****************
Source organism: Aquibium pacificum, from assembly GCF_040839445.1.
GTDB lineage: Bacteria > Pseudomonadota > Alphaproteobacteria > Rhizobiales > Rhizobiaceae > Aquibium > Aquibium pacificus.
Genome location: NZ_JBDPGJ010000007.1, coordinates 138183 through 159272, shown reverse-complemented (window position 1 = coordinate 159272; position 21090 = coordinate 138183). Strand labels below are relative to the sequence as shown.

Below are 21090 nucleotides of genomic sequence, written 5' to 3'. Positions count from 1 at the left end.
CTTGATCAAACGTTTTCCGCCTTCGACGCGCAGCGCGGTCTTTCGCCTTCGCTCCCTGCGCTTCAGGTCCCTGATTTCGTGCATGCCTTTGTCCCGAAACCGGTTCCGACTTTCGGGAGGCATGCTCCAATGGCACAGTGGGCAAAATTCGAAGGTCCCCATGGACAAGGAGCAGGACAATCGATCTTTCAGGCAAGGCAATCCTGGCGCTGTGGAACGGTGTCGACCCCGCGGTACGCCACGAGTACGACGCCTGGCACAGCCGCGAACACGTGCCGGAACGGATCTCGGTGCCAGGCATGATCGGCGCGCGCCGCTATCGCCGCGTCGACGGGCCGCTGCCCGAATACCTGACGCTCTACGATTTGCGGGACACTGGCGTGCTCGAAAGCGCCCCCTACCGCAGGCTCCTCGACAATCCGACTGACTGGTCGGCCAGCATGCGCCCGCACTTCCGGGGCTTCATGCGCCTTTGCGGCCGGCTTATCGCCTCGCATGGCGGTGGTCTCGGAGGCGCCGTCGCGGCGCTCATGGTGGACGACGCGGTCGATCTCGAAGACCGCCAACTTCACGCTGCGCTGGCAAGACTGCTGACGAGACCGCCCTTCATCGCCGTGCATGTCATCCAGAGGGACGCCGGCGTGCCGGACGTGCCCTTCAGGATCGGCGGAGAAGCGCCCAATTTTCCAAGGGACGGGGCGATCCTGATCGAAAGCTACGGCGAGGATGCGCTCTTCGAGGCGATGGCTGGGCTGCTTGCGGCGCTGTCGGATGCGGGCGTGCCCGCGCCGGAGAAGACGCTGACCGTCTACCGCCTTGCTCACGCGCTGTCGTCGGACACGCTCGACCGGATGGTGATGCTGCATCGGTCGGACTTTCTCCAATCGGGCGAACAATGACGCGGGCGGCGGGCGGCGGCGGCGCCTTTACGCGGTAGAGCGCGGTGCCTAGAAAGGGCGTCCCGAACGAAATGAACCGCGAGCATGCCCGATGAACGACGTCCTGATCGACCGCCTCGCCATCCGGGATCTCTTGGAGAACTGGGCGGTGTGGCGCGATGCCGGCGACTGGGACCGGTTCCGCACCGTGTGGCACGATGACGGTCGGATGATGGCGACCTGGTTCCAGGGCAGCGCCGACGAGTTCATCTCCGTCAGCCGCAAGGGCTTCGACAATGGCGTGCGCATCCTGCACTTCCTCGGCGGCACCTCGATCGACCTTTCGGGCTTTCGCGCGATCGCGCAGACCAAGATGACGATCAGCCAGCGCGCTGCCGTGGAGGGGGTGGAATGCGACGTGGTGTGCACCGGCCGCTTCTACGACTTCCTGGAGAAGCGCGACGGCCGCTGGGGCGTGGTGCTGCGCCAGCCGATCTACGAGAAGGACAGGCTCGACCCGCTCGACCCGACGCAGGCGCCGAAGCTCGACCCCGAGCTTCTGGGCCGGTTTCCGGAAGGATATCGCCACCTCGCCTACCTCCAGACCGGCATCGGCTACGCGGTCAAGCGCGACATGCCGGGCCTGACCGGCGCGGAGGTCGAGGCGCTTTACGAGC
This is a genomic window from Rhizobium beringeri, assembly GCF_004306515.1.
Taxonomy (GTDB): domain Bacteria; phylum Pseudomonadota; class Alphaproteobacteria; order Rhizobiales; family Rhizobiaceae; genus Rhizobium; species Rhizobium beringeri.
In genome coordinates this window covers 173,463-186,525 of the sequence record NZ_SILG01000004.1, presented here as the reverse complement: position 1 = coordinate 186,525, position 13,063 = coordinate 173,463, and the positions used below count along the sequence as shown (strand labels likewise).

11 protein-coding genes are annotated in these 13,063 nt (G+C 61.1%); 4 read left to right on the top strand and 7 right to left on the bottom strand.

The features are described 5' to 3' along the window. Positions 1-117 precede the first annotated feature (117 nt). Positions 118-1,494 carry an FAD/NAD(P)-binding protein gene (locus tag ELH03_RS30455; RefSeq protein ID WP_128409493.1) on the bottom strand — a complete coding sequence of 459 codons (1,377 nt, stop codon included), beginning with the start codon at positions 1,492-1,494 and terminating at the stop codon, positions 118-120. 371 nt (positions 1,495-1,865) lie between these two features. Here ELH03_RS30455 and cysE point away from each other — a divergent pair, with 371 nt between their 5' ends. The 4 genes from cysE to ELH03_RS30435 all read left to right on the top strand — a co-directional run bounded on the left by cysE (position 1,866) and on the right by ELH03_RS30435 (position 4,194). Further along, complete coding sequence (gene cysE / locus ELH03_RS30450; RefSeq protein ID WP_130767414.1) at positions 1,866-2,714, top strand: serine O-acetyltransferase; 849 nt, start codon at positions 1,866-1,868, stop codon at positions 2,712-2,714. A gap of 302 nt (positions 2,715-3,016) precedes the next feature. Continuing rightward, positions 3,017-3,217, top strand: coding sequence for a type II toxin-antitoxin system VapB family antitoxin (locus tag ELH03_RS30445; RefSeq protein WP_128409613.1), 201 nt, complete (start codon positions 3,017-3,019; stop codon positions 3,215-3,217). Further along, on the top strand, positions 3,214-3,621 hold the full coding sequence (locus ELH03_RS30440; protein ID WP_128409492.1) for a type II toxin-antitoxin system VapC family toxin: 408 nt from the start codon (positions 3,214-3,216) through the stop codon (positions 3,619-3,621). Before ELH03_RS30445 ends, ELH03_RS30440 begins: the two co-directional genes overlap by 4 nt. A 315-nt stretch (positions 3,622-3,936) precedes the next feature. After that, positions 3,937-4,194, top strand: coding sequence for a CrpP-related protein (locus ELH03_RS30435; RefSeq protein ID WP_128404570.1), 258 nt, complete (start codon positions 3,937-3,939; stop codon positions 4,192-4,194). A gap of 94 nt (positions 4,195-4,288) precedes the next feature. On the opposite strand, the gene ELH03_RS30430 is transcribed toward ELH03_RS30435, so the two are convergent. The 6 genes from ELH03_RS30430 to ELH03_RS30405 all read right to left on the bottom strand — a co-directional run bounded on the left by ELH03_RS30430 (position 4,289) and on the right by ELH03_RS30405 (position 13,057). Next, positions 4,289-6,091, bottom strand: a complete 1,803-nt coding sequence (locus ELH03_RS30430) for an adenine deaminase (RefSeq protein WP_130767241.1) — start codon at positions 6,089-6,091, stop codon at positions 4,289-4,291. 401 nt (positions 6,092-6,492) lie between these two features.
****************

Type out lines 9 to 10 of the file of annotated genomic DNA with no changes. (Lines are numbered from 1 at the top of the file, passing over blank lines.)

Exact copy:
11 protein-coding genes are annotated in these 13,063 nt (G+C 61.1%); 4 read left to right on the top strand and 7 right to left on the bottom strand.

The features are described 5' to 3' along the window. Positions 1-117 precede the first annotated feature (117 nt). Positions 118-1,494 carry an FAD/NAD(P)-binding protein gene (locus tag ELH03_RS30455; RefSeq protein ID WP_128409493.1) on the bottom strand — a complete coding sequence of 459 codons (1,377 nt, stop codon included), beginning with the start codon at positions 1,492-1,494 and terminating at the stop codon, positions 118-120. 371 nt (positions 1,495-1,865) lie between these two features. Here ELH03_RS30455 and cysE point away from each other — a divergent pair, with 371 nt between their 5' ends. The 4 genes from cysE to ELH03_RS30435 all read left to right on the top strand — a co-directional run bounded on the left by cysE (position 1,866) and on the right by ELH03_RS30435 (position 4,194). Further along, complete coding sequence (gene cysE / locus ELH03_RS30450; RefSeq protein ID WP_130767414.1) at positions 1,866-2,714, top strand: serine O-acetyltransferase; 849 nt, start codon at positions 1,866-1,868, stop codon at positions 2,712-2,714. A gap of 302 nt (positions 2,715-3,016) precedes the next feature. Continuing rightward, positions 3,017-3,217, top strand: coding sequence for a type II toxin-antitoxin system VapB family antitoxin (locus tag ELH03_RS30445; RefSeq protein WP_128409613.1), 201 nt, complete (start codon positions 3,017-3,019; stop codon positions 3,215-3,217). Further along, on the top strand, positions 3,214-3,621 hold the full coding sequence (locus ELH03_RS30440; protein ID WP_128409492.1) for a type II toxin-antitoxin system VapC family toxin: 408 nt from the start codon (positions 3,214-3,216) through the stop codon (positions 3,619-3,621). Before ELH03_RS30445 ends, ELH03_RS30440 begins: the two co-directional genes overlap by 4 nt. A 315-nt stretch (positions 3,622-3,936) precedes the next feature. After that, positions 3,937-4,194, top strand: coding sequence for a CrpP-related protein (locus ELH03_RS30435; RefSeq protein ID WP_128404570.1), 258 nt, complete (start codon positions 3,937-3,939; stop codon positions 4,192-4,194). A gap of 94 nt (positions 4,195-4,288) precedes the next feature. On the opposite strand, the gene ELH03_RS30430 is transcribed toward ELH03_RS30435, so the two are convergent. The 6 genes from ELH03_RS30430 to ELH03_RS30405 all read right to left on the bottom strand — a co-directional run bounded on the left by ELH03_RS30430 (position 4,289) and on the right by ELH03_RS30405 (position 13,057). Next, positions 4,289-6,091, bottom strand: a complete 1,803-nt coding sequence (locus ELH03_RS30430) for an adenine deaminase (RefSeq protein WP_130767241.1) — start codon at positions 6,089-6,091, stop codon at positions 4,289-4,291. 401 nt (positions 6,092-6,492) lie between these two features.